Orthodontic treatment

Discussion in 'Health and Fitness' started by Mag_to_grid, Nov 10, 2010.

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  1. Anyone else had this done as an adult?

    I am no longer serving so it looks like I am going to have to fork out, basically I have a baby tooth still at the front and I need a tooth moving. I have just been into to see a cosmetic dentist today who has qouted me 5 grand!

    Is there anyway of getting a contribution off the NHS? I must hasten to add that all the time I was serving I tried to get this done and nobody would do ever do it for a variety of reasons.
  2. It may be worth going abroad for this doing, there are some very good services in Thailand and I understand maybe Poland. No idea of prices though.
  3. Fang_Farrier

    Fang_Farrier LE Reviewer Book Reviewer

    The problem with orthodontics on the NHS is that it depends very much on where you live. Most places are short of NHS orthodontists who therefore mainly concentrate on children. It depends upon how you score on the IOTN (Index of orthodontic treatment needs) Score low and everytime a kid comes on with a higher score they go above you, so you never actually reach the top.
    Depends which tooth is the baby one and what your appearance is.
    It is also about just being referred to an NHS orthodontist.
    The other thing is, just go o an NHS dentist, they can also provide cosmetic work. there is a maximum limit as to what you can pay on the NHS.
    There are differences between Scotland and England and I am more aware of the situation here in Scotland.
    The other option which can be very useful is to get yourself referred to one of the dental hospitals/schools. referrals are usually seen by staff rather than students.
    PM me with more details and I may be able to help more.
  4. I had a braces as an adult a few years ago.

    A good forum to search for advice is the Metal Mouth forum. Metal Mouth Message Board :: Index

    It is a bit american, but there are some UK people on there. Might help...
  5. Poland has brilliant cheap dentistry
  6. Regarding the section of this reply that I have put in bold: Cosmetic treatment is NOT available from the NHS. A dentist doing cosmetic work will provide it as a privately charged service. Under the rules of the NHS contract, you can only have "all treatment...that your dentist feels is clinically necessary in order to keep your teeth, gums and mouth healthy".

    So a clinical need for ortho would mean teeth so badly positioned as to make cleaning and/or eating difficult, or malocclusion likely to lead to other problems such as TMJ disfunction. A patient who has suffered trauma or cancer needing reconstruction would also be provided with treatment under the NHS.

    I would be interested to know what reasons you have been given in the past for not having orthodontic work done. If you have been given clinical reasons (ie poor prognosis), rather than service reasons - (op tours making regular reviews difficult) then I would think twice about insisting on cosmetic work.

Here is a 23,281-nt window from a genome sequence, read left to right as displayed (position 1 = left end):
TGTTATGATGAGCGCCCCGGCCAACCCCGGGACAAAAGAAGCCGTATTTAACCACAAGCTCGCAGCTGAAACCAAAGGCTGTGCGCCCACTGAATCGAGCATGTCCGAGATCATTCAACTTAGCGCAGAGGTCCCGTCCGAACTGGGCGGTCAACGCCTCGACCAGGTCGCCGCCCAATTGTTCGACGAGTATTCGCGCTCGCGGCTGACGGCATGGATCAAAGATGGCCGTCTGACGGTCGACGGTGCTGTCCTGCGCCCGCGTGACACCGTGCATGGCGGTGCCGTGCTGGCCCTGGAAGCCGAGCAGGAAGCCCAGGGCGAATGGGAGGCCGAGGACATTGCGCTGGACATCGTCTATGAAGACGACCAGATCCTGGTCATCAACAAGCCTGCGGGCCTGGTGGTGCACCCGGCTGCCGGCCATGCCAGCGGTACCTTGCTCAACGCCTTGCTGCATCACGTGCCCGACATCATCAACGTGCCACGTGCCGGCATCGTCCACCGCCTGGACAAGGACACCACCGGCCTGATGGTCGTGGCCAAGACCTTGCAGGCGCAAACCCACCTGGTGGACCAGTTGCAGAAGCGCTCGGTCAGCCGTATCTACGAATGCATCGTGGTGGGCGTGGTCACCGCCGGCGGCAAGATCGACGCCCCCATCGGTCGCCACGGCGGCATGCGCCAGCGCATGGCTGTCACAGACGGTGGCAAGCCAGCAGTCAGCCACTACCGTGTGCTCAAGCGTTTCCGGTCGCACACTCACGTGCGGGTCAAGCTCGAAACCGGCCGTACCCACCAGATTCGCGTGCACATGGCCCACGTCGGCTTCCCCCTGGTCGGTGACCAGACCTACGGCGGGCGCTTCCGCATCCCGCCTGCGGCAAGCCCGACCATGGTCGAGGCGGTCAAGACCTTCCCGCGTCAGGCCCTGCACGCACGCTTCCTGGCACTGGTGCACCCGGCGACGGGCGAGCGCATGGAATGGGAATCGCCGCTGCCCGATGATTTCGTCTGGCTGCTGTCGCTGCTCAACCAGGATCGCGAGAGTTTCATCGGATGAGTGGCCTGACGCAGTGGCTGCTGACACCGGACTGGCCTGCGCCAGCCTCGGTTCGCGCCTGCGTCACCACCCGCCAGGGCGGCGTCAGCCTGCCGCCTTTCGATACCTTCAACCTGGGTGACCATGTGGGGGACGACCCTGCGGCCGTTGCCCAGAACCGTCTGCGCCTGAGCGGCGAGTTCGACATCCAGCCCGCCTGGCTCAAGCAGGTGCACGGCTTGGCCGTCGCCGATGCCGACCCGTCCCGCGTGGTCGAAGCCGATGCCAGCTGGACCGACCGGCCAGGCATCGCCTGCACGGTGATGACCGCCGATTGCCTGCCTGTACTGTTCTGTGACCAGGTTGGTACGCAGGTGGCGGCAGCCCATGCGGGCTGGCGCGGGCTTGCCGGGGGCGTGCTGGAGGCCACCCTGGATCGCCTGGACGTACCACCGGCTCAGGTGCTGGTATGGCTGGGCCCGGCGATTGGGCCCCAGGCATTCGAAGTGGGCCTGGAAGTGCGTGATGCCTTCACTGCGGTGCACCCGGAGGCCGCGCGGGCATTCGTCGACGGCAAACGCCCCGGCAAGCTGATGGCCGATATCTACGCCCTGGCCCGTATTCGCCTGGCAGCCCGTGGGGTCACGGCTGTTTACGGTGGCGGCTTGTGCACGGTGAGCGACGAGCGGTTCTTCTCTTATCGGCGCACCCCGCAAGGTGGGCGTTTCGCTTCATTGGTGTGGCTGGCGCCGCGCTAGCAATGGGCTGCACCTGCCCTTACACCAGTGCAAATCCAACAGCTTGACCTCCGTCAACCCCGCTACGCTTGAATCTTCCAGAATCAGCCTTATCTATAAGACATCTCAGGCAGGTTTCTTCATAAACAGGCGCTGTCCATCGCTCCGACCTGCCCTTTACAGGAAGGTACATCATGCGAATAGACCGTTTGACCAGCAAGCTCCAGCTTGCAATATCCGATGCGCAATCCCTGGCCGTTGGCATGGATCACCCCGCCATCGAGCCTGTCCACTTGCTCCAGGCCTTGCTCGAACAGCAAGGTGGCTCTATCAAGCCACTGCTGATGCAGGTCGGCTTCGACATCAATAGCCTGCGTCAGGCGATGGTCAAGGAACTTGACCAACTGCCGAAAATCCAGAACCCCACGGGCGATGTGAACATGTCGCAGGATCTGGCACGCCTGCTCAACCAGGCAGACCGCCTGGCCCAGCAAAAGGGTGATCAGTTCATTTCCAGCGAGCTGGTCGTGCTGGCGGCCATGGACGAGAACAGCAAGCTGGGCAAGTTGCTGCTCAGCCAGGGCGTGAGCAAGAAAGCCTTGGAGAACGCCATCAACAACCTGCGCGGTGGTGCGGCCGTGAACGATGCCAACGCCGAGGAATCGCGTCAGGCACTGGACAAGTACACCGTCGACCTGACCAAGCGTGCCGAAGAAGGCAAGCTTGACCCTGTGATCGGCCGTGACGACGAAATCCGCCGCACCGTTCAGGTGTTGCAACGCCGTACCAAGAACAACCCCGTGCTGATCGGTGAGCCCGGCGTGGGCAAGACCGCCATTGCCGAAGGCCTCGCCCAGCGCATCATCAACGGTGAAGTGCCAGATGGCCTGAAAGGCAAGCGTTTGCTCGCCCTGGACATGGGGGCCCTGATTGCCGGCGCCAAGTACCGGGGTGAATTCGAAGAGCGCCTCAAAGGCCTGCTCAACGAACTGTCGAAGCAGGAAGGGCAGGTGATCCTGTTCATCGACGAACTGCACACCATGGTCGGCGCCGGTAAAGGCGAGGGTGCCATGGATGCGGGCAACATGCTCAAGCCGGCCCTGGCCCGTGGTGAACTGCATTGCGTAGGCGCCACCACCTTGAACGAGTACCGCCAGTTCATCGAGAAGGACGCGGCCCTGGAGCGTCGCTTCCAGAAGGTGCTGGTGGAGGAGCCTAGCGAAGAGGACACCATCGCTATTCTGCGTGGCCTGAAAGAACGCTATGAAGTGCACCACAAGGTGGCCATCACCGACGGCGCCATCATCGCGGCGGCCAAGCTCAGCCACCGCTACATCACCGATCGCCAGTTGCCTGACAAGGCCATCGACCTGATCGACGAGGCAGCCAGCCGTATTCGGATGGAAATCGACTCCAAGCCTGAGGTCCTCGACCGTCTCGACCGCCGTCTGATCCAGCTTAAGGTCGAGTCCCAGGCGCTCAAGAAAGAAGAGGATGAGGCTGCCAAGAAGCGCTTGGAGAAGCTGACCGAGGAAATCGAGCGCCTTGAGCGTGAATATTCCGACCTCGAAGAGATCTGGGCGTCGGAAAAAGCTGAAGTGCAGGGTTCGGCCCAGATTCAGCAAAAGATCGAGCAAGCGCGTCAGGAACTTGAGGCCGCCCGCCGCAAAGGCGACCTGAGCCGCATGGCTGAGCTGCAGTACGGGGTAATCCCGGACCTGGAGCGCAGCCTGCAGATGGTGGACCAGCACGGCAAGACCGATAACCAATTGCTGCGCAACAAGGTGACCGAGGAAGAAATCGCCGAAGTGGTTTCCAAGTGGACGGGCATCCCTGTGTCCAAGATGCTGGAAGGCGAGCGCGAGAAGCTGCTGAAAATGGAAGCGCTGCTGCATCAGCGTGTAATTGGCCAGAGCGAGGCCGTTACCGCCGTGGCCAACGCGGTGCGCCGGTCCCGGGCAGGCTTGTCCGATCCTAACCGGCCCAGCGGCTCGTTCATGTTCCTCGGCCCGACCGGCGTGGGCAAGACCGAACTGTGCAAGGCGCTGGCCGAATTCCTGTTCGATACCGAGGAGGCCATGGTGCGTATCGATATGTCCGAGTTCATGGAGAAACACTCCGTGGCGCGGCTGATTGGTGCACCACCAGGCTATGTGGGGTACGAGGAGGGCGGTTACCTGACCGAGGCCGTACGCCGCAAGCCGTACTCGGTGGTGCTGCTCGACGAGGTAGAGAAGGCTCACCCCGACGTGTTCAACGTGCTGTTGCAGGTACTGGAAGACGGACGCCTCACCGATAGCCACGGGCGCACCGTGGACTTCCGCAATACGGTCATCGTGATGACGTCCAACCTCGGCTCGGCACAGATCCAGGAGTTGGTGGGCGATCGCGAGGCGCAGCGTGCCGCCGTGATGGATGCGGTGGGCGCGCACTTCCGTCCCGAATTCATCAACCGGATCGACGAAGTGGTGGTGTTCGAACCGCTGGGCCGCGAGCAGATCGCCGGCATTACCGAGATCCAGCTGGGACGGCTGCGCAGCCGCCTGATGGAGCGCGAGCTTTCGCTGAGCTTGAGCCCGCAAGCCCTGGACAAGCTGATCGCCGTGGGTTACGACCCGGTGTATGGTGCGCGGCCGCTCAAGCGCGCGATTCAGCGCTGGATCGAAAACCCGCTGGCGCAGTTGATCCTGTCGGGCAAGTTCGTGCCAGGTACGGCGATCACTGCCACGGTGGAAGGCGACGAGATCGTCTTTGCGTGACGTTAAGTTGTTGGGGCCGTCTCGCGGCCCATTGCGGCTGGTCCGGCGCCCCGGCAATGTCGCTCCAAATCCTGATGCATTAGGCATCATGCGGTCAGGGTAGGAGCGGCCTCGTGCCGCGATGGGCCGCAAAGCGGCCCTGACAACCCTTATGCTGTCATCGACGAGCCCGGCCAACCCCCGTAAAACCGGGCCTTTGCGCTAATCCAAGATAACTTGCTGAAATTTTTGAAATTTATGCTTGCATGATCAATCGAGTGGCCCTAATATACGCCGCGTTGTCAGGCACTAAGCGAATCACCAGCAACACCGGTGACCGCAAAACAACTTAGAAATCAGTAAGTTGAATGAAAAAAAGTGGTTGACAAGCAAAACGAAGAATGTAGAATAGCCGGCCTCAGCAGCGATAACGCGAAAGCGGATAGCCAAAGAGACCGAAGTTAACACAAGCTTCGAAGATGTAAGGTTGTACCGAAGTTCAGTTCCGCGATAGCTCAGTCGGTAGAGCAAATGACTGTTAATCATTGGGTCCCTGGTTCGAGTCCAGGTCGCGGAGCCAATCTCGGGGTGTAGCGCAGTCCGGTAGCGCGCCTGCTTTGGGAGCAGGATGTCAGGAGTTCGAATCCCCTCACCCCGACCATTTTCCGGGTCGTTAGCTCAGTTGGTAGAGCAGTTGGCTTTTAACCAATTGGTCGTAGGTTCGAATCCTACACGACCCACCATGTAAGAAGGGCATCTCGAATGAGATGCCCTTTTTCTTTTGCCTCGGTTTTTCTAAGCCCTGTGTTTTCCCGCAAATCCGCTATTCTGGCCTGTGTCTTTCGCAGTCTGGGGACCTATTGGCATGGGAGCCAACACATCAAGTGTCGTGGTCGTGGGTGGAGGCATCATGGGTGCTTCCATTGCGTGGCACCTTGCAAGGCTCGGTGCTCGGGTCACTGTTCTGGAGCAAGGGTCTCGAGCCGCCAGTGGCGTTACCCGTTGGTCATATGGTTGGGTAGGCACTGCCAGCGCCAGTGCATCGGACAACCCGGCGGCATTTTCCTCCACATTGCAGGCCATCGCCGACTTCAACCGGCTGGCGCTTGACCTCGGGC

ETA: going abroad for ortho treatment may not work out much cheaper. Braces would need to be checked and adjusted maybe every 6 weeks for as much as two years - that's a lot of flights to Poland and back!
  7. As does Hungary. They even have UK consultancy so you can get a quote before you go for it. I lost a couple of molars that could no longer be filled and looked at state-of-the-art screw in titanium implants in Budapest at £485 each over there. (£1500+ here!)

    My dentist said I might have difficulty eating with these two teeth missing, but I can't say I've noticed the loss at all. Consequently I didn't bother with implants, but if I need front teeth replacing like canines or incisors I'm off to Budapest!

    AFAIK the NHS won't do or contribute for implants umless there is a serious cosmetic/psychological/maxillo-facial need for them.

    If I had the money I'd have all titianium implants and I'd never need a tin-opener again!
  8. Stand by, stand by ...
  9. If you can, go to a teaching hospital such as Guys in London. You may qualify for free treatment from an orthodontic post graduate, whose work would be supervised by a consultant. There can be a long wait, but the results should be just as good, if not better, than going private. I cannot comment on methods of dentistry used abroad, except to say that should you require follow-up work if something should go wrong, it might be difficult unless you could go back to that same dentist (ie abroad). Hope this helps!
  10. I had a root canal done at a dentistry practice in Fleet, Hants. The tooth needed to be replaced with a porcelain crown. The cost was well over a grand. But it fell apart a few days later, when I was in Vietnam. I had it all done again for the sum of 400 US Dollars, at the French / Vietnamese Hospital in Saigon. That was on Christmas eve 2010 and the tooth has served me well. Nice Chinese dentist too who has a Phd in teeth hacking from an Aussie Uni.
  11. Fang_Farrier

    Fang_Farrier LE Reviewer Book Reviewer

    There are two componenets to the IOTN, a dental health and an aesthetic one, which can be at different levels.

    I suppose it would depend upon your definition of cosmetic work.

    I regularly supply resin build ups, veneers, crowns and bridgework on the NHS, all of which are for aesthetic purposes and can be used a viable alternative to some orthodontic problems.

    Without more details of what the occlusion actually looks like it is impossible to give a more precise answer.

    Going abroad is not always a good answer, there are reasons it is so cheap and there is also the issue of follow-up and maintainance.